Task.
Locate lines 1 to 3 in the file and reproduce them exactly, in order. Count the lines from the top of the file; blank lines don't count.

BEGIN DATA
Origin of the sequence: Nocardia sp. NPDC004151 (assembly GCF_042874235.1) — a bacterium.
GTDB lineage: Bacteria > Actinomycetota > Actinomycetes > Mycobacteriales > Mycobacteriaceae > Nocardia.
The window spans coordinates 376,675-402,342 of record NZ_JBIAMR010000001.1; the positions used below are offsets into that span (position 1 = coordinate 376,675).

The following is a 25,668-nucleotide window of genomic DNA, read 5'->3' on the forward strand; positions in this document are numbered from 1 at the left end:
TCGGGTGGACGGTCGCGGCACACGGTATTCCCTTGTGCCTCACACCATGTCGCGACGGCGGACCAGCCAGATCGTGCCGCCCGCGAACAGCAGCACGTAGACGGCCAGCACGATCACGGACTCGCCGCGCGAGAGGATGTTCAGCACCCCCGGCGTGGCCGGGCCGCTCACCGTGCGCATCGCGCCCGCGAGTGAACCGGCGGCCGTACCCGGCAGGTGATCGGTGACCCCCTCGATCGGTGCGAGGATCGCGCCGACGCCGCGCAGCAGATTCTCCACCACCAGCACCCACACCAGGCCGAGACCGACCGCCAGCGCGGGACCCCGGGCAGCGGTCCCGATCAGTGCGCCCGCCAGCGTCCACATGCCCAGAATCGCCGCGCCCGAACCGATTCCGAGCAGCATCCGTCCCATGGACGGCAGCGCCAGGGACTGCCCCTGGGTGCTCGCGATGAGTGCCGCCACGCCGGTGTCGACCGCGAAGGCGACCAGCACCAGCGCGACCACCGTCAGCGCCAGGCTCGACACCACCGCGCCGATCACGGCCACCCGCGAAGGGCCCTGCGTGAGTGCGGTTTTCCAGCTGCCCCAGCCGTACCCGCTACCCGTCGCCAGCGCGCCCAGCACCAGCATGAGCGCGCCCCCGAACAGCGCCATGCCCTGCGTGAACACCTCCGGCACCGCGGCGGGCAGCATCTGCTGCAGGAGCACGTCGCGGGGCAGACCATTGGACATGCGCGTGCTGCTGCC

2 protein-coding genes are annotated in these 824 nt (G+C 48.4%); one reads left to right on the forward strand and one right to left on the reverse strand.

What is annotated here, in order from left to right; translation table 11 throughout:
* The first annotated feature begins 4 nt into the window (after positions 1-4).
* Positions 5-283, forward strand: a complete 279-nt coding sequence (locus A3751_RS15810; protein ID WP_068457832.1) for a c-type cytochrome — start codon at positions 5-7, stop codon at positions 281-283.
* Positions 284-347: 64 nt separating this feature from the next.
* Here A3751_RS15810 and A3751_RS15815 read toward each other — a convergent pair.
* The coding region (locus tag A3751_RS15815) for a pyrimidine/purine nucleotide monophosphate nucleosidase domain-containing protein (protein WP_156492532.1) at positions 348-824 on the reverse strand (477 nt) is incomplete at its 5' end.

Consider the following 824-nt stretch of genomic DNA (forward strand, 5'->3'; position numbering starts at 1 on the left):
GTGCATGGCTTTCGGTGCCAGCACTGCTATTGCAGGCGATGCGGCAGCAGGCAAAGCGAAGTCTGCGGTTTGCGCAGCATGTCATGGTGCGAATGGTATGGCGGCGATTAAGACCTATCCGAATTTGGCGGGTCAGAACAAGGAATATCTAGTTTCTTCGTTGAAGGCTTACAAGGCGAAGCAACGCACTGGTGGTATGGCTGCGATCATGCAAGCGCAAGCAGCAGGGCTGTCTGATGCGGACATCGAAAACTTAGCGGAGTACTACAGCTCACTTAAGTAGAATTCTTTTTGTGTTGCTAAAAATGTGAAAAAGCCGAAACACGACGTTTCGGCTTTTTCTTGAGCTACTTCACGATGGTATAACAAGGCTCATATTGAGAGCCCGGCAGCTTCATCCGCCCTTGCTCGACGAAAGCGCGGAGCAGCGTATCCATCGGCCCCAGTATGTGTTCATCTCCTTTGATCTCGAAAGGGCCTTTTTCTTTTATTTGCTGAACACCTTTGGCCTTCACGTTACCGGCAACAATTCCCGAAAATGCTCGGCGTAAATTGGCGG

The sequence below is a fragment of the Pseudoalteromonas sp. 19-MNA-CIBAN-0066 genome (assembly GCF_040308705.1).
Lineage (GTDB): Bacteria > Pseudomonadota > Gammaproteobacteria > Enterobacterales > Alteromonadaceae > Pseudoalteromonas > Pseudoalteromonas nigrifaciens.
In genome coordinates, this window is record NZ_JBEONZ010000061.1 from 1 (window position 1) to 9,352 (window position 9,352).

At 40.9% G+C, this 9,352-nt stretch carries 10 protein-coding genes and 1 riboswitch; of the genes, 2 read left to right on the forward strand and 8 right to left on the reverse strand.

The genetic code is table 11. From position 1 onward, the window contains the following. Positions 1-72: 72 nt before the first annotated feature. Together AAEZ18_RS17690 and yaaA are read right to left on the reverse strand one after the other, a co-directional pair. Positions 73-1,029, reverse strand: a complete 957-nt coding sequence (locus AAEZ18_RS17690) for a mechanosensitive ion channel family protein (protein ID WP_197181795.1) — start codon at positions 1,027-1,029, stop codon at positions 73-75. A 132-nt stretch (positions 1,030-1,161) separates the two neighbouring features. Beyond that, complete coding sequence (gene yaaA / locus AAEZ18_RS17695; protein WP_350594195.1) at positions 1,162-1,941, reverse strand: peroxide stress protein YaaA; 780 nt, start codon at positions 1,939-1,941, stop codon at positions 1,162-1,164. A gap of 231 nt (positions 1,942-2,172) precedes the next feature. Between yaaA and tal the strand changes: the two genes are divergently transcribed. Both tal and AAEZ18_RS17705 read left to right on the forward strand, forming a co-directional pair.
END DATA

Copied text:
Origin of the sequence: Nocardia sp. NPDC004151 (assembly GCF_042874235.1) — a bacterium.
GTDB lineage: Bacteria > Actinomycetota > Actinomycetes > Mycobacteriales > Mycobacteriaceae > Nocardia.
The window spans coordinates 376,675-402,342 of record NZ_JBIAMR010000001.1; the positions used below are offsets into that span (position 1 = coordinate 376,675).